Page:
Wisconsin state legislator John Jagler sponsored legislation requiring state universities to disaggregate, by source high school, the number and proportion of matriculants requiring a second go at high school remedial mathematics or English.  The first report under the law is now available.

Milwaukee Hamilton has changed a lot since I graduated in 1971.  It remains one of the largest high schools in the shrunken Milwaukee Public Schools, but college preparation there isn't what it once was.
Alexander Hamilton High School sent 29 new freshmen to the UW system in fall 2015. Of those 29 students, 19, or 66 percent, needed math remediation, and 12, or 41 percent, needed English remediation. Hamilton High was listed named 32nd in the state on the Washington Post's 2016 list of most challenging high schools.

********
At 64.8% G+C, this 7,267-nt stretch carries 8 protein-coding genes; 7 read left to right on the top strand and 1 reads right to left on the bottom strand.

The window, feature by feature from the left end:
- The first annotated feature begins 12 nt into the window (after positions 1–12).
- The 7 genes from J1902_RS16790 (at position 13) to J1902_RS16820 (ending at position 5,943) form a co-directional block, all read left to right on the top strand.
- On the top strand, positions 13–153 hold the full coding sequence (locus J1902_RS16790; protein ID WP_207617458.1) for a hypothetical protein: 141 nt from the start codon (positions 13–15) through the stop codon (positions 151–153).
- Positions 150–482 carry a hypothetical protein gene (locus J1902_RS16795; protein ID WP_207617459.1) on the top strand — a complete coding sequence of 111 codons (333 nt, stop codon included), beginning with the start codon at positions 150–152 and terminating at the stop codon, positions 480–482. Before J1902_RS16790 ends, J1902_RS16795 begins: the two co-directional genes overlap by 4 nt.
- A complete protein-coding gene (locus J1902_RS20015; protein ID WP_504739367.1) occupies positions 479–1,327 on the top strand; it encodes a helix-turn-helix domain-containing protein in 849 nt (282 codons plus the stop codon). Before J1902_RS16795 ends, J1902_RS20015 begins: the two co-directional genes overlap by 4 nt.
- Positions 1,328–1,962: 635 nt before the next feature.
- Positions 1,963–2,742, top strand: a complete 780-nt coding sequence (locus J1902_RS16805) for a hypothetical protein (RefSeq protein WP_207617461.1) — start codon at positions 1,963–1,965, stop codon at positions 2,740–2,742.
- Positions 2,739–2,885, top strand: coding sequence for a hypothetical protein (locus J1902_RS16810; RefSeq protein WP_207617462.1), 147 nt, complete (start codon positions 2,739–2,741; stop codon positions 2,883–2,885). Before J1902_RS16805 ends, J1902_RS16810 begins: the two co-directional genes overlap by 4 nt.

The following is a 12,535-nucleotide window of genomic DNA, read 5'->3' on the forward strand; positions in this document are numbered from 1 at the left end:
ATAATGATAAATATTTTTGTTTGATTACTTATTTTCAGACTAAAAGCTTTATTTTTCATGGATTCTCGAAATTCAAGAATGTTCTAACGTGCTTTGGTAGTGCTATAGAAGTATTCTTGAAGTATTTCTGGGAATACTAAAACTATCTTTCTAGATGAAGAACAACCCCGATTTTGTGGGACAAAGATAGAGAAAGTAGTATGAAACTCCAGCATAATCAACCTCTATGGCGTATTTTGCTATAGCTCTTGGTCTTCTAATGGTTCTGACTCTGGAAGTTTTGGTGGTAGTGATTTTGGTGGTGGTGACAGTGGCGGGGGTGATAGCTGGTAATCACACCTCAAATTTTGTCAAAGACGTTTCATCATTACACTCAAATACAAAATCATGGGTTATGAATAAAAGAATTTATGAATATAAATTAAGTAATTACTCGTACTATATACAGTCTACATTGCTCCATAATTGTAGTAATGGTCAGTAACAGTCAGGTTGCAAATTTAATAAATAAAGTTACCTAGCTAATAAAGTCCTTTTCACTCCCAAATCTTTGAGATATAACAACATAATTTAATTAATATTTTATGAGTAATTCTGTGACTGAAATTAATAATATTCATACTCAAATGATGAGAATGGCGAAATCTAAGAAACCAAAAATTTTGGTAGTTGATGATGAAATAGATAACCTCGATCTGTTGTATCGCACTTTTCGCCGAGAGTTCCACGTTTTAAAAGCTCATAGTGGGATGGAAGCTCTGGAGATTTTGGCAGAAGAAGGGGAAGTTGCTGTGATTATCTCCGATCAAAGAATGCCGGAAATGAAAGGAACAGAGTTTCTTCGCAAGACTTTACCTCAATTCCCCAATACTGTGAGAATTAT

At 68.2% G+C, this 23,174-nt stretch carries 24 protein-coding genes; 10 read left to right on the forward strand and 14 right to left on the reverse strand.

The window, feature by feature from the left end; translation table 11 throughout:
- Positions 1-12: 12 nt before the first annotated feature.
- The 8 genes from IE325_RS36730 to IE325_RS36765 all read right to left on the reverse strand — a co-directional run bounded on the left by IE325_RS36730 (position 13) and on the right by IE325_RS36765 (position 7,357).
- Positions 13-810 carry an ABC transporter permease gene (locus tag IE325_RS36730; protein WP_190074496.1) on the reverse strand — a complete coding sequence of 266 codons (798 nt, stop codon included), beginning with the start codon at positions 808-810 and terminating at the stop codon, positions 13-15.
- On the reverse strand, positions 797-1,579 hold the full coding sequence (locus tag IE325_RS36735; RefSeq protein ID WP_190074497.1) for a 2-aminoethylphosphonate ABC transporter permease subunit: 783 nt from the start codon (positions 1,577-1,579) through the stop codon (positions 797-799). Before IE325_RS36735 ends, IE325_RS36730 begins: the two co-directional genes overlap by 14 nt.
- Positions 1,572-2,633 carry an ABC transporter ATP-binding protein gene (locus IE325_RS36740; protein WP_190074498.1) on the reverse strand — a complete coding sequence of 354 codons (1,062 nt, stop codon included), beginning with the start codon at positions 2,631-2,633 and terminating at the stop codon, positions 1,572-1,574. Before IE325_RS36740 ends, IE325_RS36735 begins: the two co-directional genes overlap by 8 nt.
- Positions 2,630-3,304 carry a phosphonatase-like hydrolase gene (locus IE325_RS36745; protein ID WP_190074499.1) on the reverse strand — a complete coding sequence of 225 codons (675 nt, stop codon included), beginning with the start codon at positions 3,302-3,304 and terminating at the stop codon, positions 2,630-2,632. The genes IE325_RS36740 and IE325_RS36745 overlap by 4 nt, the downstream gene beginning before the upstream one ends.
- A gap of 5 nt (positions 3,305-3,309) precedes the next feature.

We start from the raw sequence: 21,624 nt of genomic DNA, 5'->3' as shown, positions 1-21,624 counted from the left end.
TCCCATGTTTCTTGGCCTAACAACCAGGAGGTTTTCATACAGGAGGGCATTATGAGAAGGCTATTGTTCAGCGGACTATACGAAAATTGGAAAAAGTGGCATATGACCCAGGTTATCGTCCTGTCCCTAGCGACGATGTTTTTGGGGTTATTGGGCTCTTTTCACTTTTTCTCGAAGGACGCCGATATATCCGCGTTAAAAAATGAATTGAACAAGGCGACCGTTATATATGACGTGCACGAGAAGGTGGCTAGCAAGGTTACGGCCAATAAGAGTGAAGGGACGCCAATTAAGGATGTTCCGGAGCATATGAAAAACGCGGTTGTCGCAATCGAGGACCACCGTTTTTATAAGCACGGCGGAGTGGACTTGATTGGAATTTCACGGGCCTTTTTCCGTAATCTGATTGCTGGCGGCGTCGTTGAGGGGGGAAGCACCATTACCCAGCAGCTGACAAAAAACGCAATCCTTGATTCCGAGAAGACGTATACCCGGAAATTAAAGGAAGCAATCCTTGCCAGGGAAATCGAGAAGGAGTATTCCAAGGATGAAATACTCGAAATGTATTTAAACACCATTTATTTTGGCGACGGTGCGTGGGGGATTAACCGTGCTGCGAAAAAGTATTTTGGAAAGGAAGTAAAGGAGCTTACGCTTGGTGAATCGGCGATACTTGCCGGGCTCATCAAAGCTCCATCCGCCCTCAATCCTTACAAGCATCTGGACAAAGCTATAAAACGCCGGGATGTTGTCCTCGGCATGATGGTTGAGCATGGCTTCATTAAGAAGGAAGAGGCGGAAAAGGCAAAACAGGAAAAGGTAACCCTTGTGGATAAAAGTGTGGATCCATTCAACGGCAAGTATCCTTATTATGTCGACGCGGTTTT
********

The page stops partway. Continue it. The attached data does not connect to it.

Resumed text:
Other MPS schools typically touted as high performing also sent large numbers of unprepared students to UW. Rufus King High School was named the 13th best high school in the state by the Washington Post and was ranked the 8th best by U.S. News and World Report - yet one-third of Rufus King graduates needed remediation in math.
Mr Jagler's home district, Watertown, made the report, sending 94 students to UW System campuses, with 21 matriculants requiring remedial math. For all my carping about the misplaced priorities at Hartland Arrowhead, the district sent 257 graduates into the UW System, with 28 requiring remedial math and fifteen requiring remedial English.  (That's almost as many students from Watertown or the Arrowhead District relegated to high school as there were matriculants out of Hamilton High.  What's that bit about a mediocre student of means having a better chance of finishing college than a bright kid from a poor family?)  My nephew's high school, Greendale, sent 102 students on, of which eight required remedial math.

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